Call us today at 704.263.4646            

will be open every day. Carol Shrum, who also manages the Gastonia Farmer’s Market and was instrumental helping to start the Conover Farmer’s Market, wanted to help bring a new concept to the McAdenville area. See MARKET, 8A




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The Banner News |

Wednesday, October 23, 2013

■BRIEFS Mt Pleasant BBQ Mt. Pleasant Missionary Baptist Church, 212 South St., Belmont, will be having a fundraiser Port-A-Pit barbeque chicken event on Friday, Oct. 25 starting at 11am and continuing until sold out. Plates are $8 and include ½ chicken, baked beans, slaw, rolls, and dessert. Drinks with dine in. Will deliver for orders of 10 or more plates. Call 704-451-3647 or 704-825-7358 to reserve plates.

YMCA Fall Festival Join the Stowe Family YMCA located at 196 YMCA Drive in Belmont for their annual Fall Festival this Friday, October 25th from 6:00 pm - 8:00 pm. This fun filled family event is free to the community and includes Live Music, Trunk or Treat, Hayrides, Bounce House, Ghost Bingo and more. A barbecue fundraiser is also on the agenda for the evening. Call the Y at 704-822-9622 for more information.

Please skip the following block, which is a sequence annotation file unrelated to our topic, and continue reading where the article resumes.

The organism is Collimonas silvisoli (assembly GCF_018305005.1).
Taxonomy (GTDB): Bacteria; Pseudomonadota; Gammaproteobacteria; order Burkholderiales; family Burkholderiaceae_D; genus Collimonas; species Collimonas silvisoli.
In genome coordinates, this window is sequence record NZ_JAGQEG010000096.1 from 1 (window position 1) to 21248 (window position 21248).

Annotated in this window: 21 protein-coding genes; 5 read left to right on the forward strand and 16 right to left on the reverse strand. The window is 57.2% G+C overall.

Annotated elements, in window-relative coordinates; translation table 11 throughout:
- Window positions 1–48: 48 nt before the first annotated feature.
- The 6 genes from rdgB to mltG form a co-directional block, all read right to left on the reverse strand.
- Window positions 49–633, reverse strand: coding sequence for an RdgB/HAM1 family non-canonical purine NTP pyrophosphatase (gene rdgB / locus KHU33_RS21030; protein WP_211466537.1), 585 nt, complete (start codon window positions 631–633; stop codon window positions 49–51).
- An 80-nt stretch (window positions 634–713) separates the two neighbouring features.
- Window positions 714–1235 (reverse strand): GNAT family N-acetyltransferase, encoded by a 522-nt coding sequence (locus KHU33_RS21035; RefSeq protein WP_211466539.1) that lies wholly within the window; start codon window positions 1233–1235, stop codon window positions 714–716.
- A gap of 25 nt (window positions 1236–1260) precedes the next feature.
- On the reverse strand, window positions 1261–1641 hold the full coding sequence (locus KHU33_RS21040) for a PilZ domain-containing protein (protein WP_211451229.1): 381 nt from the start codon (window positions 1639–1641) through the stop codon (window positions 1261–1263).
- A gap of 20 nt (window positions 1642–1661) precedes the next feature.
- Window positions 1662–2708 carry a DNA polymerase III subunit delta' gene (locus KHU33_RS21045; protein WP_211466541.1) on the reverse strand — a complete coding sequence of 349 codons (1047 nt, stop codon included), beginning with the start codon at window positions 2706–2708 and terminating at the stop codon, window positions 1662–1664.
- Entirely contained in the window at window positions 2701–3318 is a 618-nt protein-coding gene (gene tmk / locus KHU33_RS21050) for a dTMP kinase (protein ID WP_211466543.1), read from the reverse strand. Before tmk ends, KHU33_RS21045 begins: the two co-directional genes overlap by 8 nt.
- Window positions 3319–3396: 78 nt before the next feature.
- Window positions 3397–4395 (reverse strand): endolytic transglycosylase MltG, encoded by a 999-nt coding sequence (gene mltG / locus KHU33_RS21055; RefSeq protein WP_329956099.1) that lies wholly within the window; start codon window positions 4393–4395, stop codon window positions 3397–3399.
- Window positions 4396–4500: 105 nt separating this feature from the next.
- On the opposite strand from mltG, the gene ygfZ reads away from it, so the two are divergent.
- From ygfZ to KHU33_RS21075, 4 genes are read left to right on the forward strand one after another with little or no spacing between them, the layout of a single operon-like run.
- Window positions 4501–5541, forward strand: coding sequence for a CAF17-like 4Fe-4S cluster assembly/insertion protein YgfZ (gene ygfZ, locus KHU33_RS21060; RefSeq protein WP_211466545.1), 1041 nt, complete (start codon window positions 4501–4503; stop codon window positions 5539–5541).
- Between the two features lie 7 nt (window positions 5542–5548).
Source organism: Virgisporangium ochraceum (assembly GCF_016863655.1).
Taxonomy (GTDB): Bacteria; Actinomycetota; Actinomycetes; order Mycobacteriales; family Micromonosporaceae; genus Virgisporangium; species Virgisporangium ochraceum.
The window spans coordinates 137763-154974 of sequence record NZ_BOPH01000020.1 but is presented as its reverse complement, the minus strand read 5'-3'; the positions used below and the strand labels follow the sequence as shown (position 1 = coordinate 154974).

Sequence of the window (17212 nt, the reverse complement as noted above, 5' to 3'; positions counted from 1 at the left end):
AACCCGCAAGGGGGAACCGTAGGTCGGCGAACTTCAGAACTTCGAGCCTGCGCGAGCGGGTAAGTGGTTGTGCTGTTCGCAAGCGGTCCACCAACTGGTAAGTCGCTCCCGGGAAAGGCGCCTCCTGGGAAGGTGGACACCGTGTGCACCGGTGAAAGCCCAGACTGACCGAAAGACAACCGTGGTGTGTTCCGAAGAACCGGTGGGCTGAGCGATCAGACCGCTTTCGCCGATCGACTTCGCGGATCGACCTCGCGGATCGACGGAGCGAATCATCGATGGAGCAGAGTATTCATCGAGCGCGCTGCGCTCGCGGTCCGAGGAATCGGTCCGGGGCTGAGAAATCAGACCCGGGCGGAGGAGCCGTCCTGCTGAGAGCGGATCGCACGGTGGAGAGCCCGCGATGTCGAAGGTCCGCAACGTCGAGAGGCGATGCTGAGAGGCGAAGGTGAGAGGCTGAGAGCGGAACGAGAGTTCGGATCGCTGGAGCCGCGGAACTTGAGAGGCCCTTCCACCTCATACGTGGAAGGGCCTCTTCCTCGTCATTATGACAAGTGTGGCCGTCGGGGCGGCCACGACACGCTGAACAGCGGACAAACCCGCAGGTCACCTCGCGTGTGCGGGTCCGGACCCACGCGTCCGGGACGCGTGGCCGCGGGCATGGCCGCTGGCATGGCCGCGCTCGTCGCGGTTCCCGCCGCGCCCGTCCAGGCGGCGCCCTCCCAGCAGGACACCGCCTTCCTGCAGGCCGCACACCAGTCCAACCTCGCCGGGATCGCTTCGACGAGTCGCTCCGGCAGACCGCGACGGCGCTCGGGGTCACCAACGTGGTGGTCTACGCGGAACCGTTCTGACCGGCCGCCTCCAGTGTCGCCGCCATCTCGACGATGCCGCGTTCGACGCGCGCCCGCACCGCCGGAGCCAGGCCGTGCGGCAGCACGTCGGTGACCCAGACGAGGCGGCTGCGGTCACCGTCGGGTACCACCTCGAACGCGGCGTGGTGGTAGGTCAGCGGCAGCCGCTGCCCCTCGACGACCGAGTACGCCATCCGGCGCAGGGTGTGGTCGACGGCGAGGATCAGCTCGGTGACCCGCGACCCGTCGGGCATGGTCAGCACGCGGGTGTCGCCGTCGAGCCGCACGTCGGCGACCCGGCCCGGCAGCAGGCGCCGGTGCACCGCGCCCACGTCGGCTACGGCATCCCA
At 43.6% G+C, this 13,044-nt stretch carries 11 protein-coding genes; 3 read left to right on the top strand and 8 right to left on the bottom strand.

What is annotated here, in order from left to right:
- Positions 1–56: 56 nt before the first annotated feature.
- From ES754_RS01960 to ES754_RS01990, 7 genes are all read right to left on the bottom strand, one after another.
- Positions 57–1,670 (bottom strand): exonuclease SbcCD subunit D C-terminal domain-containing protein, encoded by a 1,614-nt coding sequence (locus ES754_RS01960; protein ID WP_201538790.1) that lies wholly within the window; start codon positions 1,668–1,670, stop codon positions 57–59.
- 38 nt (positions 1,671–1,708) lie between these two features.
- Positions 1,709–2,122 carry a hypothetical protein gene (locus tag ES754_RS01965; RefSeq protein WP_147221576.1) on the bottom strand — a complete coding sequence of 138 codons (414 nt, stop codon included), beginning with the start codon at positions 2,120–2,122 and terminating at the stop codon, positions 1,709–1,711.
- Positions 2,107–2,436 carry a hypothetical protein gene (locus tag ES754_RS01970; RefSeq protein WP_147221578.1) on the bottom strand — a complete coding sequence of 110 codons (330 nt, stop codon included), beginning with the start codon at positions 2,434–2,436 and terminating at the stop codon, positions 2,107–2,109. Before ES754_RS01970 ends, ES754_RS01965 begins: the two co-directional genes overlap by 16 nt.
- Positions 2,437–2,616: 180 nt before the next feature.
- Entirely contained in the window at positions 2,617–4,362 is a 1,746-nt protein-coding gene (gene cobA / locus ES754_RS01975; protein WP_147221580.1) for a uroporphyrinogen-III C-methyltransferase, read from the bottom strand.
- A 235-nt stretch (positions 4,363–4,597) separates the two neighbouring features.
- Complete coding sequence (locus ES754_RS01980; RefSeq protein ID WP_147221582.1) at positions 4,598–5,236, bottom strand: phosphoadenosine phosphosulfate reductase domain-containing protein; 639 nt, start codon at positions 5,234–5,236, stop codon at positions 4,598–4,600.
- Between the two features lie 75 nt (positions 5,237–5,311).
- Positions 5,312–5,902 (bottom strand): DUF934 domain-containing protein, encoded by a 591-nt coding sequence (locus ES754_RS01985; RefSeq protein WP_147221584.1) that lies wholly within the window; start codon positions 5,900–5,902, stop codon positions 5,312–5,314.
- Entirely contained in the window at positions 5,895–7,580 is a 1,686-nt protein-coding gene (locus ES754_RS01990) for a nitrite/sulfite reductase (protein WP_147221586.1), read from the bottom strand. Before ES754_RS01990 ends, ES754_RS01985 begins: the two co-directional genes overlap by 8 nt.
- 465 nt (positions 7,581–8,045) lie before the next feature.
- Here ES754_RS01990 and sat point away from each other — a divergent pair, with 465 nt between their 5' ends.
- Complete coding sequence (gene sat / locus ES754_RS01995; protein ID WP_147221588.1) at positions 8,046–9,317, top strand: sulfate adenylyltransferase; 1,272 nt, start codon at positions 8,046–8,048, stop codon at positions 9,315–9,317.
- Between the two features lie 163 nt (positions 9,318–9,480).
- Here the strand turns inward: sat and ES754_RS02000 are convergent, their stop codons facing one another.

CaroMont Health Pink Glove dance video CaroMont Health will be competing in the 2013 Medline

A member of the Gold Prospectors of America Mount Holly- Marc Andre Smith, 60, 125 N. Tanninger Road, passed away on Thursday, October 17, 2013. He was a member of the Gold Prospectors of America. He is survived by his wife Carol Lynn Smith; one daughter Katelynn Smith of the home; two sons Luke Smith of Raleigh and Marc Smith of Massachusetts; and two grandchildren. A memorial service to celebrate the life of Mr. Smith was held at 6pm James Whit King Concord– James Whitcliff “Whit� King, 58, formerly of Gastonia, passed away on Thursday, October 17, 2013 at his residence. He was a native of Gaston County, born February